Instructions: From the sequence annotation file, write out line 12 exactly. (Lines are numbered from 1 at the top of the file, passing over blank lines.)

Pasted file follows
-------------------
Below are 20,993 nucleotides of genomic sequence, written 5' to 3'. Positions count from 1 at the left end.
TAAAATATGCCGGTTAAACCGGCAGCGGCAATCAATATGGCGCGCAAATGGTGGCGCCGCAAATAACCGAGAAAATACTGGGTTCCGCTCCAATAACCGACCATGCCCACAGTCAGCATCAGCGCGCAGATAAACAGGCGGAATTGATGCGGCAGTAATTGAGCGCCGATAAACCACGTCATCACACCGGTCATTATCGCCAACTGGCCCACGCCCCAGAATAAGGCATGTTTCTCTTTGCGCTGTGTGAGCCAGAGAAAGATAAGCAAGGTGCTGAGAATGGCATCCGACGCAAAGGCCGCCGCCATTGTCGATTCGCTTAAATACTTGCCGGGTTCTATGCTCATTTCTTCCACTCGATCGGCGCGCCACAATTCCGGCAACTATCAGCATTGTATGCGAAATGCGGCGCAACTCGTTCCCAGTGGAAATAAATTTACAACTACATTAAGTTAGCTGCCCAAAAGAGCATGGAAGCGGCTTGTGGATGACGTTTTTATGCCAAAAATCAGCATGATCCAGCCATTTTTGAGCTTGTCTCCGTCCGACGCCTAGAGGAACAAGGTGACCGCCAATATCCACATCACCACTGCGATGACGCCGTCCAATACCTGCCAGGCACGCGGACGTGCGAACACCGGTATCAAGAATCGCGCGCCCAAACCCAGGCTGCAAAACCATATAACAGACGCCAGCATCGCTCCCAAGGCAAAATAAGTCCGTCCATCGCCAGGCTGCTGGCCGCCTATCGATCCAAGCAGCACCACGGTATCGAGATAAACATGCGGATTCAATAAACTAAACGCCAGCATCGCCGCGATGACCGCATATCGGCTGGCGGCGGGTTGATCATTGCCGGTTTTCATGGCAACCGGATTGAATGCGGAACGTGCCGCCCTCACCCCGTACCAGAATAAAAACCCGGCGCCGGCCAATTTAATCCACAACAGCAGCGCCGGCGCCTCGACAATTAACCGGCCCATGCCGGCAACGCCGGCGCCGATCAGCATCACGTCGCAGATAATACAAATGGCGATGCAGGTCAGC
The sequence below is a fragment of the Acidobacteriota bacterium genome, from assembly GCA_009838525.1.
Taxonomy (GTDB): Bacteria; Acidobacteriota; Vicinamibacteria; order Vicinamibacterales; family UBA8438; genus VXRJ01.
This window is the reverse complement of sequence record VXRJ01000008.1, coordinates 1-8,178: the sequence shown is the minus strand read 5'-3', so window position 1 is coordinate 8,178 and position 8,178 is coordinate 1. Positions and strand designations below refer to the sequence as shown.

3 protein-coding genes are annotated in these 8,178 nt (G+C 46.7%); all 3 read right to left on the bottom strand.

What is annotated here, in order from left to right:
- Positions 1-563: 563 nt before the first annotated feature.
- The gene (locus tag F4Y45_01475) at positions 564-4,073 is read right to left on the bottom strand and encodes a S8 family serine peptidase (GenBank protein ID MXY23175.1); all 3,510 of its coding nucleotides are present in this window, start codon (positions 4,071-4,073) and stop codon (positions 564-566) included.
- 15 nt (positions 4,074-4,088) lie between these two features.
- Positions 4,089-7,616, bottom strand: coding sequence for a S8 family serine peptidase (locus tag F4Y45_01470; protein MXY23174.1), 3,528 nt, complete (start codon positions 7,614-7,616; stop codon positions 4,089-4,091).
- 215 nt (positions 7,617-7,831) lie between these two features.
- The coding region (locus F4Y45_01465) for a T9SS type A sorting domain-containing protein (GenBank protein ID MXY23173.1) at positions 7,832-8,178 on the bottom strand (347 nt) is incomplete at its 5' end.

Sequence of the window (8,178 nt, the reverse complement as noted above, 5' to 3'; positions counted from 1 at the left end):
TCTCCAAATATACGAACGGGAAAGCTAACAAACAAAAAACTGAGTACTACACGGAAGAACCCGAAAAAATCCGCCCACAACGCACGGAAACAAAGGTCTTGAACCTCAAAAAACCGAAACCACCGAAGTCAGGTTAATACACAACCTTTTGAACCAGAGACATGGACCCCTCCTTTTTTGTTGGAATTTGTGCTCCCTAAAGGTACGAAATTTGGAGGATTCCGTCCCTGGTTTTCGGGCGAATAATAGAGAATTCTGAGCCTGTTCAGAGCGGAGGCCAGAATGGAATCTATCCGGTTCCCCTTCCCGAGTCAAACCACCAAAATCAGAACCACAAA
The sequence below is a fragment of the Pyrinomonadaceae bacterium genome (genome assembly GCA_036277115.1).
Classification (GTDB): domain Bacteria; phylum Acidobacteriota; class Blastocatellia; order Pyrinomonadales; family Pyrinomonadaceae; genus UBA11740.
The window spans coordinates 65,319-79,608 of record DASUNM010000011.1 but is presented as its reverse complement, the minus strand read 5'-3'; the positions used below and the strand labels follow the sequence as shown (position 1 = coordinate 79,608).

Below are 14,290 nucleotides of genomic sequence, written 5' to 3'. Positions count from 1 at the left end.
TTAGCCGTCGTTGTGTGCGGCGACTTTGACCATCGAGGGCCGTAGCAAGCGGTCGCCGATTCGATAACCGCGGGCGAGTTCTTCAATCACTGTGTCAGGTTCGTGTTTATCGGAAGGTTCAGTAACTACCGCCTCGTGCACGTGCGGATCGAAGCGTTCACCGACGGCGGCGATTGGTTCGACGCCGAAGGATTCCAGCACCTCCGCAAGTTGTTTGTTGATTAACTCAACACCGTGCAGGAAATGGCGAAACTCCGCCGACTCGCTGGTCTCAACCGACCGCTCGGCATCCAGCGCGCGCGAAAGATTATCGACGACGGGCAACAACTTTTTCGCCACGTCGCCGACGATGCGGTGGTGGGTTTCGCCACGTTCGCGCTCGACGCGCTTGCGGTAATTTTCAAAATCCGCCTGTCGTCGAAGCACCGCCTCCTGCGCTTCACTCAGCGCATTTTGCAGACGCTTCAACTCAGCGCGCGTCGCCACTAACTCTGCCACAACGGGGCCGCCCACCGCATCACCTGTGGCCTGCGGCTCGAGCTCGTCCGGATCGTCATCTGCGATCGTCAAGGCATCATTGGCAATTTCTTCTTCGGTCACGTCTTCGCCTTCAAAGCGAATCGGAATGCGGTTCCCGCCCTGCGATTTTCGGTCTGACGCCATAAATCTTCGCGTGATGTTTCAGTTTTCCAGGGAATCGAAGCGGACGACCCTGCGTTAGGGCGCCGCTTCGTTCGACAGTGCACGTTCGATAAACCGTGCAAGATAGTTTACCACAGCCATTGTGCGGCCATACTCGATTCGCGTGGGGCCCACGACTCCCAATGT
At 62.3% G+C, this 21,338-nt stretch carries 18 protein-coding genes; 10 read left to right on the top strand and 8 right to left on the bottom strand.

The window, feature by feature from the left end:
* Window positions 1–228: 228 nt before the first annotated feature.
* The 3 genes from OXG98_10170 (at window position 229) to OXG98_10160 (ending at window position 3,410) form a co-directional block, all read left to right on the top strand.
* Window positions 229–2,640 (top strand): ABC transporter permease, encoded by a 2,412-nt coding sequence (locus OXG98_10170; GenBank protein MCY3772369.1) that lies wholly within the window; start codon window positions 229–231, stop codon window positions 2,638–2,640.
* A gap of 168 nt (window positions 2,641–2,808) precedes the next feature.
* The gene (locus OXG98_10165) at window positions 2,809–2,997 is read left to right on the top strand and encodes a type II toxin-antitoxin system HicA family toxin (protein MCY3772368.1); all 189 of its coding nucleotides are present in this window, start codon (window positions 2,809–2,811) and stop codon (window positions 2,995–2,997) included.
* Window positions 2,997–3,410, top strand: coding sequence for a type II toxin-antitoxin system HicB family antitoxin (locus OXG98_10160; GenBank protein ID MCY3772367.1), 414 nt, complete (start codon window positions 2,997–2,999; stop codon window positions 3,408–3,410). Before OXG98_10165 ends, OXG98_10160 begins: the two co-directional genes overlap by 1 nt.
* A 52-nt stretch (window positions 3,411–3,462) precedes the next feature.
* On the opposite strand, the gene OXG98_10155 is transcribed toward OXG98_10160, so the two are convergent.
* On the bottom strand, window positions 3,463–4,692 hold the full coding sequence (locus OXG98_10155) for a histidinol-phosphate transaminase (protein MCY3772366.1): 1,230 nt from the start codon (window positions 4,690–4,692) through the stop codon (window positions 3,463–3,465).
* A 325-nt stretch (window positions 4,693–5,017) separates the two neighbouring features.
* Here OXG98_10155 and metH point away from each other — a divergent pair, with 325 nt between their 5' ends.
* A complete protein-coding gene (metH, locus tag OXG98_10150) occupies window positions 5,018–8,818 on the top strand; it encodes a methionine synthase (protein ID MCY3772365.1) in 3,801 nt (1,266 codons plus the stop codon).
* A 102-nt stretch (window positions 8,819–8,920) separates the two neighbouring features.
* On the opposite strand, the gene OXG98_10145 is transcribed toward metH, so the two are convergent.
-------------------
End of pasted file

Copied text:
- 215 nt (positions 7,617-7,831) lie between these two features.